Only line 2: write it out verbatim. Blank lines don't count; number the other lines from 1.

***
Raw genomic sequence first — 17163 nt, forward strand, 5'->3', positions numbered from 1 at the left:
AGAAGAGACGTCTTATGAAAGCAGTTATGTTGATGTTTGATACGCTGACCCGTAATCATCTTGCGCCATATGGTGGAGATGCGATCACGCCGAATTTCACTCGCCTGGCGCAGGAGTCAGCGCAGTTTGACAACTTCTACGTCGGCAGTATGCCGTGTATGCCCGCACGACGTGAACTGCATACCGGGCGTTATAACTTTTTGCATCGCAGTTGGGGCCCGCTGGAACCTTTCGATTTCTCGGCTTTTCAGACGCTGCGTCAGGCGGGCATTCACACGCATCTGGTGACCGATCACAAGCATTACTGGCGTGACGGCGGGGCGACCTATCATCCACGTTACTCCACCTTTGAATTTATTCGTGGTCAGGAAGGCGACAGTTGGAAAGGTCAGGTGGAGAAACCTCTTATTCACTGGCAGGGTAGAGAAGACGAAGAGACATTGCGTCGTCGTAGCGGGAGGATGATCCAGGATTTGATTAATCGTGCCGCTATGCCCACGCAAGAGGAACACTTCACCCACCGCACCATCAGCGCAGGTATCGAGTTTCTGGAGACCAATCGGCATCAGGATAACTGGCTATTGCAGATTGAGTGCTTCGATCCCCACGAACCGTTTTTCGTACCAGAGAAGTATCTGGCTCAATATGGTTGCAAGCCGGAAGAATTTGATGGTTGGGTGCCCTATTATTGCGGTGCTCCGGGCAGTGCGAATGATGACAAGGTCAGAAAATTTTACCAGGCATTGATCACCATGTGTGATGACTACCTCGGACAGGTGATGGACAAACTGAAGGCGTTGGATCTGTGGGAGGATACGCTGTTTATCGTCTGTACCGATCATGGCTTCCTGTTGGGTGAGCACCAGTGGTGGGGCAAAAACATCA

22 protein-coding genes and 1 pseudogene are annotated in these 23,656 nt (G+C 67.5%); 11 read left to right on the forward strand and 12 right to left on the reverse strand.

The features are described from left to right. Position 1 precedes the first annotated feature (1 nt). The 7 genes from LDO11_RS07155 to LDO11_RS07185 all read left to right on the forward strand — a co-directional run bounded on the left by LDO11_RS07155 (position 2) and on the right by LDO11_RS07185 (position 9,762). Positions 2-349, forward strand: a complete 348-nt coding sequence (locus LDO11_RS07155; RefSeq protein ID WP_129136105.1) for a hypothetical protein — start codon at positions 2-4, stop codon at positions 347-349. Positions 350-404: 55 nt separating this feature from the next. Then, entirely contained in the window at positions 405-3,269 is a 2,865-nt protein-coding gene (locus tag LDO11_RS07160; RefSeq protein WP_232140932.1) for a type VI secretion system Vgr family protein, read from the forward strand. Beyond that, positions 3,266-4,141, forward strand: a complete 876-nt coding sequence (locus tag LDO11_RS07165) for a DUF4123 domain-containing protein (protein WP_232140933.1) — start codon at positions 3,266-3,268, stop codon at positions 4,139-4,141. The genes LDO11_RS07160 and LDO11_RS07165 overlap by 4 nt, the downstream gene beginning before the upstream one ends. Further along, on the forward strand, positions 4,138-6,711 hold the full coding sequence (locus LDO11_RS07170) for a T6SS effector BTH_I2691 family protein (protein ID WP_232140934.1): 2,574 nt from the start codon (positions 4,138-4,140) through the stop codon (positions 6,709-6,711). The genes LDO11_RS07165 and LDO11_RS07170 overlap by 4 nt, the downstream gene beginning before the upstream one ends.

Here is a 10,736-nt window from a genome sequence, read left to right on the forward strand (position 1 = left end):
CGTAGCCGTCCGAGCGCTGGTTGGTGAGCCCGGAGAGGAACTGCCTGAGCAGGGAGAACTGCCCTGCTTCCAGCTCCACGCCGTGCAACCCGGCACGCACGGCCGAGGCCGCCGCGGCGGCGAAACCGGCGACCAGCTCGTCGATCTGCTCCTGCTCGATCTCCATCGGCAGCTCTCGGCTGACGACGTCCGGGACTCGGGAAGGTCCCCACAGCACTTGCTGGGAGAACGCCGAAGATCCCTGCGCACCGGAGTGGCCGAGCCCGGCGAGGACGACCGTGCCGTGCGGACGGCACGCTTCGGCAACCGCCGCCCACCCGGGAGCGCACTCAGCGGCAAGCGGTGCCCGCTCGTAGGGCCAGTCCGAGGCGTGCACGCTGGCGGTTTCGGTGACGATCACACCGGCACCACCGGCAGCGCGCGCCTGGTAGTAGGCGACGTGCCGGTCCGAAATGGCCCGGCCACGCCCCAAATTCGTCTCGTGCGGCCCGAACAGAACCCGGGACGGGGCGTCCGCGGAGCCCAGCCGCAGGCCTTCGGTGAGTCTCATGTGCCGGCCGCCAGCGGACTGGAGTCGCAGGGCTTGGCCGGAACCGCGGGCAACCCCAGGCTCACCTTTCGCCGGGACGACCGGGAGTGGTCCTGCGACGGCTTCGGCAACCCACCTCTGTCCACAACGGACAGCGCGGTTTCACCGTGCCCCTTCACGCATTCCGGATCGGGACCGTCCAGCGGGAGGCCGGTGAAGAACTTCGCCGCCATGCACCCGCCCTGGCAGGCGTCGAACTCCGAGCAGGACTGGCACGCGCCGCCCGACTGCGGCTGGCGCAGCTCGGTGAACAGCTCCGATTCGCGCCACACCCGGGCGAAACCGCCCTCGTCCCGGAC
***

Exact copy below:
AGAAGAGACGTCTTATGAAAGCAGTTATGTTGATGTTTGATACGCTGACCCGTAATCATCTTGCGCCATATGGTGGAGATGCGATCACGCCGAATTTCACTCGCCTGGCGCAGGAGTCAGCGCAGTTTGACAACTTCTACGTCGGCAGTATGCCGTGTATGCCCGCACGACGTGAACTGCATACCGGGCGTTATAACTTTTTGCATCGCAGTTGGGGCCCGCTGGAACCTTTCGATTTCTCGGCTTTTCAGACGCTGCGTCAGGCGGGCATTCACACGCATCTGGTGACCGATCACAAGCATTACTGGCGTGACGGCGGGGCGACCTATCATCCACGTTACTCCACCTTTGAATTTATTCGTGGTCAGGAAGGCGACAGTTGGAAAGGTCAGGTGGAGAAACCTCTTATTCACTGGCAGGGTAGAGAAGACGAAGAGACATTGCGTCGTCGTAGCGGGAGGATGATCCAGGATTTGATTAATCGTGCCGCTATGCCCACGCAAGAGGAACACTTCACCCACCGCACCATCAGCGCAGGTATCGAGTTTCTGGAGACCAATCGGCATCAGGATAACTGGCTATTGCAGATTGAGTGCTTCGATCCCCACGAACCGTTTTTCGTACCAGAGAAGTATCTGGCTCAATATGGTTGCAAGCCGGAAGAATTTGATGGTTGGGTGCCCTATTATTGCGGTGCTCCGGGCAGTGCGAATGATGACAAGGTCAGAAAATTTTACCAGGCATTGATCACCATGTGTGATGACTACCTCGGACAGGTGATGGACAAACTGAAGGCGTTGGATCTGTGGGAGGATACGCTGTTTATCGTCTGTACCGATCATGGCTTCCTGTTGGGTGAGCACCAGTGGTGGGGCAAAAACATCA